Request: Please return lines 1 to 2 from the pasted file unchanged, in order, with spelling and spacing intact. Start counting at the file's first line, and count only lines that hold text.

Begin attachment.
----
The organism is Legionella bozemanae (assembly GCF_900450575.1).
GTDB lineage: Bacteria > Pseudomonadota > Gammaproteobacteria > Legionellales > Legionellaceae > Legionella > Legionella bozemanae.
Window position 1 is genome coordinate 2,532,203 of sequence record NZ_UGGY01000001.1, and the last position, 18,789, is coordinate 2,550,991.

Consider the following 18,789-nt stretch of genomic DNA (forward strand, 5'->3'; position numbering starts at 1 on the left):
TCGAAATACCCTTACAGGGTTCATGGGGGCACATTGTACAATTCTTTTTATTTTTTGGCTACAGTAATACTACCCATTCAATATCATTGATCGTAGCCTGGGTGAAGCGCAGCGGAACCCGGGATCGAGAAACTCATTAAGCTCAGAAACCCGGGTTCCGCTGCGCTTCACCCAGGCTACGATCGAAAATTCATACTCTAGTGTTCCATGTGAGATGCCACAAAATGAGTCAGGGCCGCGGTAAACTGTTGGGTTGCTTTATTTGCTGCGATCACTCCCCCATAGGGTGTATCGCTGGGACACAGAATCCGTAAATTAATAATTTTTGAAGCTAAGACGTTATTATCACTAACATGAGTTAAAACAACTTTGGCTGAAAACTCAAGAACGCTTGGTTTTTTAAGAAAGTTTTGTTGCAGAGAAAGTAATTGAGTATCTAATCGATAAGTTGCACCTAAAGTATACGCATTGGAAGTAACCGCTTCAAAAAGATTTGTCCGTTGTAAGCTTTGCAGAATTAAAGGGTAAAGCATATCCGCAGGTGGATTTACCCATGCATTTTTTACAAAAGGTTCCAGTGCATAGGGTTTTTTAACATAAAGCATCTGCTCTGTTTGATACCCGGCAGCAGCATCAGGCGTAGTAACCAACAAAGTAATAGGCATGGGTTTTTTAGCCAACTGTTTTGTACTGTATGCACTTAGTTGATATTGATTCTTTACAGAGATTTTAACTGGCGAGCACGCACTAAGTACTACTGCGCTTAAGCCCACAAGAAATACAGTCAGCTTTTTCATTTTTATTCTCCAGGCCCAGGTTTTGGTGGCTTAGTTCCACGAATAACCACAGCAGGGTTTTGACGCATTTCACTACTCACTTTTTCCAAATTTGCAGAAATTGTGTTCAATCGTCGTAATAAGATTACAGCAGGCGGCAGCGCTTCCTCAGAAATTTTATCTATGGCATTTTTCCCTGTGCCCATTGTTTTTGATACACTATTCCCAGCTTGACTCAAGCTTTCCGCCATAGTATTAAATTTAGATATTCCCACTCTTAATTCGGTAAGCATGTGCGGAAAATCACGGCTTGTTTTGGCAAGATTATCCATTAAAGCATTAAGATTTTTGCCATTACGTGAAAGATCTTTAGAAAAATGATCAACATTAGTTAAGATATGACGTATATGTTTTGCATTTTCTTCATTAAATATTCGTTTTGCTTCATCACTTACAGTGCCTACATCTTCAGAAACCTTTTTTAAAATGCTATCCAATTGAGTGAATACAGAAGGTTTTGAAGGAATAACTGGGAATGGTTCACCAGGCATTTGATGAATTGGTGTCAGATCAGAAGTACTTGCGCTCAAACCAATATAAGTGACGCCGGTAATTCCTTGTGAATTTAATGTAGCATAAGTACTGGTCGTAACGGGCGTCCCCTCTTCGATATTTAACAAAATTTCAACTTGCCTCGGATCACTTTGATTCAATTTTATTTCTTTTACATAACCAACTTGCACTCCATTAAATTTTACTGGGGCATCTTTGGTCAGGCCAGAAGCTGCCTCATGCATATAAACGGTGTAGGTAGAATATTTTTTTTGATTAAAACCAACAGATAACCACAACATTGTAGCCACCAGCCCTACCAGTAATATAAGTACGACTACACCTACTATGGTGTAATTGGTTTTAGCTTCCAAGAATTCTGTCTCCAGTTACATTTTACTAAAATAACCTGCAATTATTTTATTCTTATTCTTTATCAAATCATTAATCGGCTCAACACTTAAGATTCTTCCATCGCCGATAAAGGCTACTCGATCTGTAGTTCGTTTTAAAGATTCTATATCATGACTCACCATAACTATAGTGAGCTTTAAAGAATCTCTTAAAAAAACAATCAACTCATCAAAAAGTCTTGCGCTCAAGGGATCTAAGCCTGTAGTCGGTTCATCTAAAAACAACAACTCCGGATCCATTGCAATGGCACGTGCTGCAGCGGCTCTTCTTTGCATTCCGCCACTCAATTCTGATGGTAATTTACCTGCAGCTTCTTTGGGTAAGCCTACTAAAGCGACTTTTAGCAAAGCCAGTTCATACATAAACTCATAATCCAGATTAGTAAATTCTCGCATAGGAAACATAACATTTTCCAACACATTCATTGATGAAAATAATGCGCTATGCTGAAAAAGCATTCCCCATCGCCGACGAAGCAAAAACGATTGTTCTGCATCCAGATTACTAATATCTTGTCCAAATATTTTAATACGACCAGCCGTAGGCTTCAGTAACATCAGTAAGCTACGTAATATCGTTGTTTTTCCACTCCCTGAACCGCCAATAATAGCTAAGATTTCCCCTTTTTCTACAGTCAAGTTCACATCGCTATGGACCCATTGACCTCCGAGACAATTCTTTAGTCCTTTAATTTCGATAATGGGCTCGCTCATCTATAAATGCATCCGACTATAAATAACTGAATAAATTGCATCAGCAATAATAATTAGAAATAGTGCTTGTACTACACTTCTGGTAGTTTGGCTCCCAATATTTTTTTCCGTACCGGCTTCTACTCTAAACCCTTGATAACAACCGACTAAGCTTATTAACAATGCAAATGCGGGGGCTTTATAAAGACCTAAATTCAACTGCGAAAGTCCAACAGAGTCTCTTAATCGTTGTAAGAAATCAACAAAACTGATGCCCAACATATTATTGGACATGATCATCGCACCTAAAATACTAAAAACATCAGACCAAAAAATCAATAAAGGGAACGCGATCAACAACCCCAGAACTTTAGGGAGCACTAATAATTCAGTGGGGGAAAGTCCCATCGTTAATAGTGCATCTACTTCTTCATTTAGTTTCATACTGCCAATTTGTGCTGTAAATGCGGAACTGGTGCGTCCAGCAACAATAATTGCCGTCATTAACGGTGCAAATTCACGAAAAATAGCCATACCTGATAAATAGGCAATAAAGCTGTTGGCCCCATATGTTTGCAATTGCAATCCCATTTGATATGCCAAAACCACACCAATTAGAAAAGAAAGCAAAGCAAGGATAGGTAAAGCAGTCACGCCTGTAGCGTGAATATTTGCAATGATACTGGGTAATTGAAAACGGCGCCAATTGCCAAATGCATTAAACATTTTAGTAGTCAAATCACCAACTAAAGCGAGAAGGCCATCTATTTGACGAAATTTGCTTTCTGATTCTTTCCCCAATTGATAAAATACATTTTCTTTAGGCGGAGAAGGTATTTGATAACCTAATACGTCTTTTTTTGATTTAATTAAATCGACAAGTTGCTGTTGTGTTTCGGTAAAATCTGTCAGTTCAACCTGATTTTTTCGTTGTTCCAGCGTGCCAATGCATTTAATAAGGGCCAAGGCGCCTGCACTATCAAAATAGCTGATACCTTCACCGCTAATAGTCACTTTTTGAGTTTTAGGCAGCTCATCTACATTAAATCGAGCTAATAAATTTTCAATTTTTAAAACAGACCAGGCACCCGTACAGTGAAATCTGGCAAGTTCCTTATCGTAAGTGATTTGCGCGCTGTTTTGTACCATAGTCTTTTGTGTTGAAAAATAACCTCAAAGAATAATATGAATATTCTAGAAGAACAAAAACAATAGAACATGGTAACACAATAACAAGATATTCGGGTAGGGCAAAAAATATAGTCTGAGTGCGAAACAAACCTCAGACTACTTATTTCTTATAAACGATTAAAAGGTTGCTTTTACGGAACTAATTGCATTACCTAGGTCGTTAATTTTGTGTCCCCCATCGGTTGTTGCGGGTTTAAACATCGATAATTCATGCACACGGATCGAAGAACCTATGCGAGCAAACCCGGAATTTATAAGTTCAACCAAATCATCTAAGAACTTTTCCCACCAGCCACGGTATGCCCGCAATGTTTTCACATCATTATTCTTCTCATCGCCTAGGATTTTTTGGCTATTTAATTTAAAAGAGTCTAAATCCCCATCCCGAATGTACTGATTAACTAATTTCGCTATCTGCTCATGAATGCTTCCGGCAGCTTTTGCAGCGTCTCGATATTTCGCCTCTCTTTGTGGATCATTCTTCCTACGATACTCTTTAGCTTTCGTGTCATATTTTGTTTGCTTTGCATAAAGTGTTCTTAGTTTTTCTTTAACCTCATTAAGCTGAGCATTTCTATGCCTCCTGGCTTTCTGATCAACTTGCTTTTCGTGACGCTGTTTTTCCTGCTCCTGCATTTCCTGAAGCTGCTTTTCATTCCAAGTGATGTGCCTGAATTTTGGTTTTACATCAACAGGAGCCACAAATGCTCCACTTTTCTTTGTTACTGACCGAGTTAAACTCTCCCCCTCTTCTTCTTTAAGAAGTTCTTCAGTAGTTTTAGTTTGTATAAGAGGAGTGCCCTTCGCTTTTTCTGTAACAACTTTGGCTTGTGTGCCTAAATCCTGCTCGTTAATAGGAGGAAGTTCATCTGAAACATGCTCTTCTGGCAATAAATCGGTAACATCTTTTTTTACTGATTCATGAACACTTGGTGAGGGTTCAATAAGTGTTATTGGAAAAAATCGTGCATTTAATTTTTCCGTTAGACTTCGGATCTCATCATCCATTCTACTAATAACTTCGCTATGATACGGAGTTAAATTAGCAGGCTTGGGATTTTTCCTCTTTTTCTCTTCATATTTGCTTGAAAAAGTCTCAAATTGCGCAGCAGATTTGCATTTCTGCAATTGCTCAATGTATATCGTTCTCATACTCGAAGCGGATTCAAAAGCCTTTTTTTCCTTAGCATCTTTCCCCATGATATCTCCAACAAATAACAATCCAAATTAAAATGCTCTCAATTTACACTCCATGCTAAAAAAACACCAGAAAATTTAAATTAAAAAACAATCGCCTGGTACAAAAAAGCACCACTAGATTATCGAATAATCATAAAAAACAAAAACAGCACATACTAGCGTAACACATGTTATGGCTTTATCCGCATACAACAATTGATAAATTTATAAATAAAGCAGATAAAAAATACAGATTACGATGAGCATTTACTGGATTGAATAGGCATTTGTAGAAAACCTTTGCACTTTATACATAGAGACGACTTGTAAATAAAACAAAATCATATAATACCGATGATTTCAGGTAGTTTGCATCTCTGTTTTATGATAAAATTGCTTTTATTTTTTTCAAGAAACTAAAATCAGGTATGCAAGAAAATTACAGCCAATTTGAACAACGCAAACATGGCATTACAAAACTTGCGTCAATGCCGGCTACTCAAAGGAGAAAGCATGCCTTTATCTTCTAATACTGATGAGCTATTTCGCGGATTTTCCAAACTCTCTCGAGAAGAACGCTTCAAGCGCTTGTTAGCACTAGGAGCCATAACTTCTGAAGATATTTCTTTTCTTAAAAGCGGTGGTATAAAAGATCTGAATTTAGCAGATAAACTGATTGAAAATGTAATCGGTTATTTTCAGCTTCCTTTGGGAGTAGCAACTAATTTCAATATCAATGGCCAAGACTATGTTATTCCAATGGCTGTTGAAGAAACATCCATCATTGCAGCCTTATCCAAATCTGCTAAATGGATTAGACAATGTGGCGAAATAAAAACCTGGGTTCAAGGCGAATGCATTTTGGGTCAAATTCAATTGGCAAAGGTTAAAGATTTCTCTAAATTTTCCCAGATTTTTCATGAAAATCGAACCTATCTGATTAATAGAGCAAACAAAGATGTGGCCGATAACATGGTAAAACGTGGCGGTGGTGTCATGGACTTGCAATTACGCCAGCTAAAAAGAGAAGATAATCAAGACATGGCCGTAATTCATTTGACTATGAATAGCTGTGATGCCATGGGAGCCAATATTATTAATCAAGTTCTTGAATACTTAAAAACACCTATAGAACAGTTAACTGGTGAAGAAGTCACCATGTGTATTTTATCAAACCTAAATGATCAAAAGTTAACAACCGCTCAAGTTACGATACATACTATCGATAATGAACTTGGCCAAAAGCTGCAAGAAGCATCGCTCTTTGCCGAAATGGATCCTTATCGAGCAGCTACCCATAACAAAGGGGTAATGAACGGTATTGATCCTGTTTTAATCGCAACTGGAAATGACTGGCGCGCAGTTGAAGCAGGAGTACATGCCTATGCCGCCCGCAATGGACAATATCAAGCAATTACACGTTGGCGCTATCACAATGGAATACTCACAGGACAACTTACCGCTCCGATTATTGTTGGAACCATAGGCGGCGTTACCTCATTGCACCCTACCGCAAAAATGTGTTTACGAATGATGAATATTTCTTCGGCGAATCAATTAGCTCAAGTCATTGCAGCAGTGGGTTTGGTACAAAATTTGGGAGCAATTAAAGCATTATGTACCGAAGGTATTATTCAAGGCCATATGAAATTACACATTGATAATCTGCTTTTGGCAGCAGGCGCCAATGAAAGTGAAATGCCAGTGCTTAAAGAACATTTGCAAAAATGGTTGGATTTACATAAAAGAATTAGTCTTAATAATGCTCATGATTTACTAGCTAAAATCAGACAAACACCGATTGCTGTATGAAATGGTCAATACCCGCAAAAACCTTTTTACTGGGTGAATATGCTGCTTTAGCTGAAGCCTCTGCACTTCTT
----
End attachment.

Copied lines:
The organism is Legionella bozemanae (assembly GCF_900450575.1).
GTDB lineage: Bacteria > Pseudomonadota > Gammaproteobacteria > Legionellales > Legionellaceae > Legionella > Legionella bozemanae.